I frequently ask that question of clients, students, colleagues, friends, anyone who is about to give a talk. Most often I think that when we have the opportunity to share ideas or lessons learned with an audience, we think content first. It makes a certain amount of sense – how much time do I have and what do I think that this audience needs to hear/see of what I know? Then based on my understanding of that audience I’ll pick and choose from what I’ve done before; maybe try out some new material if I have the time to prepare.
If you do not consider what you want your audience to be talking about after that presentation, you risk their not talking about your presentation at all.
There are plenty of ways that you could capture attention and give the audience something to truly think and talk about: a new result that’s surprising, a desire to make the world a better place, sharing the excitement of discovery, or the frustration of failure and what to do about it.
But if you don’t think about these hooks, then on average the audience’s thoughts will quickly move onto other things: What’s the next meeting to get to? Who they need to message about thato other thing? Where’s good to eat? What is the traffic like? What’s the weather tomorrow? How are we going to solve that problem back at work?
It is a waste of your time and theirs to deliver a talk that doesn’t get anyone talking more. Wouldn’t you like to be part of some of those thoughts? Especially that last one? Help at least that audience member thinking that YOU could help THEM?
Otherwise why are you giving a talk? You could just write an article, hope people read it, and attend to other things.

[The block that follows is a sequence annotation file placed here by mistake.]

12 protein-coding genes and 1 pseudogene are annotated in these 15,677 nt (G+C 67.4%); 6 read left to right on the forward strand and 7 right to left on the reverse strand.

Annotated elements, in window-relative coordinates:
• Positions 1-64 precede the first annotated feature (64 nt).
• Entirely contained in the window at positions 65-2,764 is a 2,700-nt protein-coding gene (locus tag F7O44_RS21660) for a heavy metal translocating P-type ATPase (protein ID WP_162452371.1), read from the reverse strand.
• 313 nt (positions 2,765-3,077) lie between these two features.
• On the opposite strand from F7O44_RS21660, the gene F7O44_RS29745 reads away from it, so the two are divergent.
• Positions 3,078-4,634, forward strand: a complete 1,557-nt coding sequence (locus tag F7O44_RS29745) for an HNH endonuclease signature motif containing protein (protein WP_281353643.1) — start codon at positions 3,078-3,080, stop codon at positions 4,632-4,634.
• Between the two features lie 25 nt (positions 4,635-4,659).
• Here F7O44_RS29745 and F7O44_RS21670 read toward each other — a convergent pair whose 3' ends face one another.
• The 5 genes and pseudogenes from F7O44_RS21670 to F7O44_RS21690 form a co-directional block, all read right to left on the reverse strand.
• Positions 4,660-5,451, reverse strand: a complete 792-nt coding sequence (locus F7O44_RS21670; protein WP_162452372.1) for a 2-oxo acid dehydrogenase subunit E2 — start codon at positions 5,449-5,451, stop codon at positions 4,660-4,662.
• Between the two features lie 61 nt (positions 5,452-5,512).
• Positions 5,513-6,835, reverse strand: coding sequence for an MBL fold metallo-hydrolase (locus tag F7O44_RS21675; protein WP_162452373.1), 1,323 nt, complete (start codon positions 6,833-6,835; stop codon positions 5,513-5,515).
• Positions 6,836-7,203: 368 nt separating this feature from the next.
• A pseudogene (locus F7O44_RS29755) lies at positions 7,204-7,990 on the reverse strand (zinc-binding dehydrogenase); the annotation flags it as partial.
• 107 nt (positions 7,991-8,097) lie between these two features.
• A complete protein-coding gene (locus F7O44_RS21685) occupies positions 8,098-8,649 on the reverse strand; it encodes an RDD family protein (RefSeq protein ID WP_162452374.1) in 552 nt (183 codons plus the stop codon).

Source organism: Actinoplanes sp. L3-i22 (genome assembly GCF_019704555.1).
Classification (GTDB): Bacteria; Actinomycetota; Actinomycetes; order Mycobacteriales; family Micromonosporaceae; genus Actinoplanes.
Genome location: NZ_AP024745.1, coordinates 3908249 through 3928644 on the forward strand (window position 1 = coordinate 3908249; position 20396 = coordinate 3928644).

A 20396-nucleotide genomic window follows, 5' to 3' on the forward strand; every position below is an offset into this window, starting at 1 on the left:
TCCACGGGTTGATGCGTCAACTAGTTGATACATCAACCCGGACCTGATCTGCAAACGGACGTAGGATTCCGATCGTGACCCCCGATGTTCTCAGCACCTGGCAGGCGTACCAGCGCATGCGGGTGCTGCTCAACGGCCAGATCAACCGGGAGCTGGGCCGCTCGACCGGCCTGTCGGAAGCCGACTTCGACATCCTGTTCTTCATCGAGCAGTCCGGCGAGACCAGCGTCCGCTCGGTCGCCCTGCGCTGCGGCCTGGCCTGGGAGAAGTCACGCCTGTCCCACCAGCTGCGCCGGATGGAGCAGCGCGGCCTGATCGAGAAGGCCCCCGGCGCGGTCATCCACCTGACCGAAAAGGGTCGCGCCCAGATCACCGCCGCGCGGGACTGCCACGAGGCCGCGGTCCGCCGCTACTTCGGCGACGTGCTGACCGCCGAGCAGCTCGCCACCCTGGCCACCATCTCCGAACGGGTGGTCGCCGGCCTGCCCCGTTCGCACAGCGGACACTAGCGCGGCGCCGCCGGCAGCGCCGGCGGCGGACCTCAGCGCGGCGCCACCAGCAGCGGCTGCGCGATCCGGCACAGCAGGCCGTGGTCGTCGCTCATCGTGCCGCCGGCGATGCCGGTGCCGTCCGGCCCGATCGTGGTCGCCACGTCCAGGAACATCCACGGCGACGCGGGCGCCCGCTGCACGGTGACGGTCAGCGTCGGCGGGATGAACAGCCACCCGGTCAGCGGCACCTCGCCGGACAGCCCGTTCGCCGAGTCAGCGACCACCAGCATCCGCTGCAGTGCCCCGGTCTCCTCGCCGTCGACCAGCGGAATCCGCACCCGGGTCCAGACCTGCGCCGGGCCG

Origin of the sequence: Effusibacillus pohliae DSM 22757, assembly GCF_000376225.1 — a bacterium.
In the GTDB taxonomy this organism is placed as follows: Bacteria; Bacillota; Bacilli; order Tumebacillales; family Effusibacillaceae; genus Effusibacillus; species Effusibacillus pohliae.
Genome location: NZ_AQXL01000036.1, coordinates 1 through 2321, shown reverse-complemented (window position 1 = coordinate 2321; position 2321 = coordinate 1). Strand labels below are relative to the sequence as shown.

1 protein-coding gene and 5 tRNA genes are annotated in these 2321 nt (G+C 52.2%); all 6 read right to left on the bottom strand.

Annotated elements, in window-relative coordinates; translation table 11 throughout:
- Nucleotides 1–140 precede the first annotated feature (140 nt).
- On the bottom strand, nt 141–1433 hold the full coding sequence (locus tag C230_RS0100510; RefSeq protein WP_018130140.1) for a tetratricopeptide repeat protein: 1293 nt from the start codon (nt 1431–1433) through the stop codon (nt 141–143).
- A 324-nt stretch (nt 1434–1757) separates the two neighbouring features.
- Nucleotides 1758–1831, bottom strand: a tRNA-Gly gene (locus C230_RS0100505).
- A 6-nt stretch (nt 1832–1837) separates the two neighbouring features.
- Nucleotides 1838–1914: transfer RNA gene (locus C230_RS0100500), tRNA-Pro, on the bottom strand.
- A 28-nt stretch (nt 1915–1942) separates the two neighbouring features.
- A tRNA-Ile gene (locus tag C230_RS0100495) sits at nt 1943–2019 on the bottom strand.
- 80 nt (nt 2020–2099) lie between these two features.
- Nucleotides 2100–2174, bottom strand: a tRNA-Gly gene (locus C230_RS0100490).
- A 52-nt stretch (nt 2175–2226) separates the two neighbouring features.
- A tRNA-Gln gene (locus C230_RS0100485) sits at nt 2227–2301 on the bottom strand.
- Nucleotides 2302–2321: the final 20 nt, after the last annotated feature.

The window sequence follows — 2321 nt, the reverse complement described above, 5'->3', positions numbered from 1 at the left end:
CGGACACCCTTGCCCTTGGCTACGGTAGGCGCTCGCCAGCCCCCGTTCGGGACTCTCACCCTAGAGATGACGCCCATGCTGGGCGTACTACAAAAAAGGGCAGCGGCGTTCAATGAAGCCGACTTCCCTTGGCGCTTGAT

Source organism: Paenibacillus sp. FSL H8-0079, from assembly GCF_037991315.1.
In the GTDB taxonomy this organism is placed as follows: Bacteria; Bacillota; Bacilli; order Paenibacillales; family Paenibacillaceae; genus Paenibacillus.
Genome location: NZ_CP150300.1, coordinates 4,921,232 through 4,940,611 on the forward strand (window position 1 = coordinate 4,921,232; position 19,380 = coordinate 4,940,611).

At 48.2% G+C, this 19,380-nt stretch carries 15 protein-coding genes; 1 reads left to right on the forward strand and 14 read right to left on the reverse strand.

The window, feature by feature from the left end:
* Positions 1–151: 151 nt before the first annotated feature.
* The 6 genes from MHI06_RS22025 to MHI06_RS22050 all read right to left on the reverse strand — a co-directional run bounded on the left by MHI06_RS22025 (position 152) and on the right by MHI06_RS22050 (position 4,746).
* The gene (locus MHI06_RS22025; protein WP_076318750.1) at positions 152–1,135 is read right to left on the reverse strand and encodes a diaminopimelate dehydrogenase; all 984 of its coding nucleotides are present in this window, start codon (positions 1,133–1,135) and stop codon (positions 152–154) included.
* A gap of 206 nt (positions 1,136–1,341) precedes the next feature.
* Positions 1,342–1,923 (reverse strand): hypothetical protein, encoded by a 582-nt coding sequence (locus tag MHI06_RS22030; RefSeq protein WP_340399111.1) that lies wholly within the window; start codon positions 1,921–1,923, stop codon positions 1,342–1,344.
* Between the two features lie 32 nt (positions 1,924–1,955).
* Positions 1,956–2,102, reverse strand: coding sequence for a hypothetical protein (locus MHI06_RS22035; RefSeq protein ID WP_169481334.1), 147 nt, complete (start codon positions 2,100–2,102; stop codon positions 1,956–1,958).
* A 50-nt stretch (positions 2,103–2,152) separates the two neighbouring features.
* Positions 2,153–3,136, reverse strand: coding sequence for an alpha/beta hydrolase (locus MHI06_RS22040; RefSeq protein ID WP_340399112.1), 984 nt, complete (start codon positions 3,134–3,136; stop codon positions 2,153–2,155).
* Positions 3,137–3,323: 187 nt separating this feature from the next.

But I know you – you’re passionate about this problem. This solution. This idea. This desire to help people. This drive to make the world a better place. It has to be a talk.
So how can you put Audiences First to not just hope, but ensure that they are talking about your presentation afterwards? I run workshops and teach classes on precisely this question. Many clients have asked me to provide a written version, so over the next several weeks I’ll post snippets of these lessons on my website at wwww.AudiencesFirst.com/blog. I will arrange them into the three pillars of thinking that I most often apply in my workshops:
The words that your audience uses.
The stories that you tell.
The pictures that you show.
Then depending on your feedback, I can include some further observations and advice to harness emotions and some resources that I find helpful in writing my own presentations.
So please let me know how you find this content and any questions you might have! After all, so that I can put you, my audience first, I need to know what you need to know.
That way we can all get better at helping the world, or perhaps just one other person.